Roasting Ear Creek is 113 miles north of Little Rock, in the hilly north central Arkansas. The creek cuts a hollow about three hundred feet below the peaks of the tallest mountains in the area, which get up to about 850 feet. The creek rises in the Ozark Mountain National Forest, and travels about forty miles. It's part of the White River watershed, a tributary of the Mississippi River, and therefore a contributor to the New Orleans water supply. Roasting Ear Creek is named for the corn grown in more than a few small fields up in the hills. A historic three-arch bridge crosses the creek on AR 263. (See photo.) It's four miles to Cody's Restaurant, the nearest place to eat to the end of Roasting Corn Creek, in picturesquely-named Fifty-Six, Arkansas.

Edible Dictionary

Valencia orange, n.--The Valencia was developed in California in the suburbs of Los Angeles around Irvine, despite the fact that they were named for the area in Spain from which many orange varieties (but not this one) came. Valencia are in many ways the perfect orange. They really are orange both in the color of their skin and in their juice, which rarely separates after being squeezed. They're the last variety of orange to ripen in the season, and continue being picked through the summer. They account for more than fifty percent of the fresh oranges in the market. Since their original California orchards have been taken over by development, most Valencias are now grown in Florida. Enjoy them this year. A spreading bacterial disease is wiping out the Valencias and other oranges in Florida.

Deft Dining #533

The first pancake in a batch is always the worst one. The second one is the best.

Food In The Wild

Johnny Appleseed (real name, John Chapman) was born today in 1774. He was a real person, who really did plant thousands of apple trees all over the eastern United States. He was romanticized as a delightful eccentric, wearing a pot as a hat, usually going around barefoot. What is not well known is that his apple trees were meant for the making of hard cider. Apples do not grow true from seeds. If you plant the seeds from a single apple, the trees will give you five different kinds of apples, none of which will be like the original apple. All of them probably will be nearly inedible. The only thing they're good for is making an easy alcoholic beverage. I'll bet that changes the image you had of the guy from your children's books.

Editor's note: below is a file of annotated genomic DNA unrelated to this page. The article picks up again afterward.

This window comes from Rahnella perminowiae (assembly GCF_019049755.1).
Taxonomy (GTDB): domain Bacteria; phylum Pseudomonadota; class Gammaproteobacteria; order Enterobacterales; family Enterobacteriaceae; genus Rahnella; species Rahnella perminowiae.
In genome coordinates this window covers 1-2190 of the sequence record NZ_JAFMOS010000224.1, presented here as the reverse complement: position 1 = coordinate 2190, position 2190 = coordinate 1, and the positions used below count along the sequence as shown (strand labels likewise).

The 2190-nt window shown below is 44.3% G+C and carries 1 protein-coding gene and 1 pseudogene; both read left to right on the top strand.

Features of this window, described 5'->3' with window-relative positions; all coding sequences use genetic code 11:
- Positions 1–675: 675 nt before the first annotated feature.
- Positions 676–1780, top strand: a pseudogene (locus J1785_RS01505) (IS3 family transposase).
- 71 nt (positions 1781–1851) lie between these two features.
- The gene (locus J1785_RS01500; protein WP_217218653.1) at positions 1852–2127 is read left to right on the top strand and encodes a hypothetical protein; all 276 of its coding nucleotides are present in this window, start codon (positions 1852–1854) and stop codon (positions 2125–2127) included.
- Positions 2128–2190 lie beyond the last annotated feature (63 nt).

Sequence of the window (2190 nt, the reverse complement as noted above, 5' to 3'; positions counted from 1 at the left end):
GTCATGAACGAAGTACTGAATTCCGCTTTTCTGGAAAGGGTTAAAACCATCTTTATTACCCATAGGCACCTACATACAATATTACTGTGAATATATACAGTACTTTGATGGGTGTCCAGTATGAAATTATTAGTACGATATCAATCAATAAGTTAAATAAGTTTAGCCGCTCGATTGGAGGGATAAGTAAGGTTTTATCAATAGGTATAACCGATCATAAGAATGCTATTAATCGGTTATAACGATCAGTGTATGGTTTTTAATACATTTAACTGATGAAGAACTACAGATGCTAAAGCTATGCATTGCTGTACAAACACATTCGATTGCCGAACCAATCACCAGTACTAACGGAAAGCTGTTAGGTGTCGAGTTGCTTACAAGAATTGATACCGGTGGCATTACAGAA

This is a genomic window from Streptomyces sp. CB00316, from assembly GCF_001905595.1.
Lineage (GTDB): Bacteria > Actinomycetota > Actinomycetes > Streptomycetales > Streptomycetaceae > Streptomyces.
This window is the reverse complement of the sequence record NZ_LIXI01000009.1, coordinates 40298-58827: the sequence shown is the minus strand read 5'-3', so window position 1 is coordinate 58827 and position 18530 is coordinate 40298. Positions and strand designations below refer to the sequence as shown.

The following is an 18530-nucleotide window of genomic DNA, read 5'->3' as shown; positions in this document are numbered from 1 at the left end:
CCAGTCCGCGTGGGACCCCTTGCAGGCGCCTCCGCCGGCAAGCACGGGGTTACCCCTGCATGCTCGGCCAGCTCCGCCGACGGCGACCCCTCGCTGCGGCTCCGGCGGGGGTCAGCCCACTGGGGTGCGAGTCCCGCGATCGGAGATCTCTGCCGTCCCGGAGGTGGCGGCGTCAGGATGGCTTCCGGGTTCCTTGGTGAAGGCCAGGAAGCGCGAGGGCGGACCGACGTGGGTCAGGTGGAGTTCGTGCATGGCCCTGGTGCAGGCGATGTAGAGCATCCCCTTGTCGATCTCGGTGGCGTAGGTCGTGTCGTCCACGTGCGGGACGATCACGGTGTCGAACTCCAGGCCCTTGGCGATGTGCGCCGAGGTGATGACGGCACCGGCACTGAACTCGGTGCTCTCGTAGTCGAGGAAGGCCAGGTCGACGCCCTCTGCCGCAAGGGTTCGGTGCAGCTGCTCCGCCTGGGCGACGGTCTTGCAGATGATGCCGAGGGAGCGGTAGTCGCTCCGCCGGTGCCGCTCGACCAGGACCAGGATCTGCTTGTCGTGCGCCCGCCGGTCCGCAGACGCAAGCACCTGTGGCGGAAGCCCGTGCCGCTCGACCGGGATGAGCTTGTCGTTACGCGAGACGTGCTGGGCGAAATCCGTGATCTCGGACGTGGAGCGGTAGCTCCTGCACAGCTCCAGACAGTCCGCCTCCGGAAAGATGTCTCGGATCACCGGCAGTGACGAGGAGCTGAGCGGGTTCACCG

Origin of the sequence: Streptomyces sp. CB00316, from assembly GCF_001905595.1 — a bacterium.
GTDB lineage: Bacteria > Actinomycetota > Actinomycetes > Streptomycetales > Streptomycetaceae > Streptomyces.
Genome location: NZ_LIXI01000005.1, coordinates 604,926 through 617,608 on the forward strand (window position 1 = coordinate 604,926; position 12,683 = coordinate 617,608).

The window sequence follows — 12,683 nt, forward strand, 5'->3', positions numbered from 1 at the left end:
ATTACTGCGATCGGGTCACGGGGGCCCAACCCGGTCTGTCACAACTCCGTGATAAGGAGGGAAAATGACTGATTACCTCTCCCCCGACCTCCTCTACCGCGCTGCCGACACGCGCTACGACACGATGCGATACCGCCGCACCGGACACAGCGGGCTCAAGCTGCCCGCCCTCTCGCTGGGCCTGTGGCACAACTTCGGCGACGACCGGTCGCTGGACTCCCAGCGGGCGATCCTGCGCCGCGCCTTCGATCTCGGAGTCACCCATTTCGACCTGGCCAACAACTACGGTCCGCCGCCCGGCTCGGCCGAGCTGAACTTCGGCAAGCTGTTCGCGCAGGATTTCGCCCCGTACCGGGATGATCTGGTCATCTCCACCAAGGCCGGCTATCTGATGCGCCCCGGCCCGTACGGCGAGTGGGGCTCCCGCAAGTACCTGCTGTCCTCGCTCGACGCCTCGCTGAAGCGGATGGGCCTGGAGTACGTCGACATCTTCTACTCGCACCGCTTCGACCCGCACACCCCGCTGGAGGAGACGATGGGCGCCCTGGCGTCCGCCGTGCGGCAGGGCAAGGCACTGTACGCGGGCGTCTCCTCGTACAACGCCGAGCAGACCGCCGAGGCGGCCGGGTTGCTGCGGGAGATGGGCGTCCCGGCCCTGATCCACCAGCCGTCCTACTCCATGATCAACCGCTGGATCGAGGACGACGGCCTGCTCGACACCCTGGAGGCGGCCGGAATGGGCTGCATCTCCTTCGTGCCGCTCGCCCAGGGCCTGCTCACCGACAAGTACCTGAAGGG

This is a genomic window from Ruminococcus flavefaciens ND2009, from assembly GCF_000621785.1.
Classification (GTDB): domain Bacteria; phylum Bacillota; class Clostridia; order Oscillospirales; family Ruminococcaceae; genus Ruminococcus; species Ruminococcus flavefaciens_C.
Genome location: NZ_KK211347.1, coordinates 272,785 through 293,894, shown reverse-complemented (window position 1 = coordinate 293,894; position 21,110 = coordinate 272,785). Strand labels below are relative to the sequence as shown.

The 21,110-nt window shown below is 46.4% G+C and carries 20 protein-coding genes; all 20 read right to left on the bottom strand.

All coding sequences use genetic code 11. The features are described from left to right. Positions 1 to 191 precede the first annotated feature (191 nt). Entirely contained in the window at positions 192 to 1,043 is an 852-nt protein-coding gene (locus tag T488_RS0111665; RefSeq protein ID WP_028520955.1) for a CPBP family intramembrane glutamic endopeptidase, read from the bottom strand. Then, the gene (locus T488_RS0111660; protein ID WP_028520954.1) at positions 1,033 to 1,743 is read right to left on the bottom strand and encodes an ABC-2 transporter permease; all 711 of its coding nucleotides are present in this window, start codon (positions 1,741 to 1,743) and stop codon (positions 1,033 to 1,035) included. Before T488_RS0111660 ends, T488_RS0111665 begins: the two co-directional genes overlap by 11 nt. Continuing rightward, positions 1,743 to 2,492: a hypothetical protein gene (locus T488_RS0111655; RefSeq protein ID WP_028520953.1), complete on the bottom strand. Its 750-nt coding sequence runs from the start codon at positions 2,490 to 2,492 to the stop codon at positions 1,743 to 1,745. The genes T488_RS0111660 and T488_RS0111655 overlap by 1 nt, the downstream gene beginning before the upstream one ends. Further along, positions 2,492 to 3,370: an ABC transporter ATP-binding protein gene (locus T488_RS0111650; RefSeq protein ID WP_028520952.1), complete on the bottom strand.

Food In Science

Today was the birthday, in 1754, of Joseph-Louis Proust, a French chemist. He studied sugars, among other things, and found that most sugars are very similar, no matter what their original source was.

Annals Of Cookbook Writing

Lafcadio Hearn, the author of what is generally considered the first Creole cookbook, La Cuisine Creole, in the 1880s, died today in 1904.

Food In Show Biz

The movie Soul Food premiered today in 1997. Starring Vanessa Williams, it's the story of a mother who maintains a family tradition of Sunday dinner at home, and what happens to the family when it stops. Not good, you can bet on that. That's the downside of our much-increased reliance on restaurants.

Food Namesakes

TV Actor Philip Bosco was born today in 1930. . . Actor Donald Cook hit the big stage today in 1901.

Words To Eat By

"It is contrary to the will of God to eat delicate food hastily."--Chinese proverb.

Words To Drink By

"One sip of this will bathe the drooping spirits in delight, beyond the bliss of dreams."--John Milton.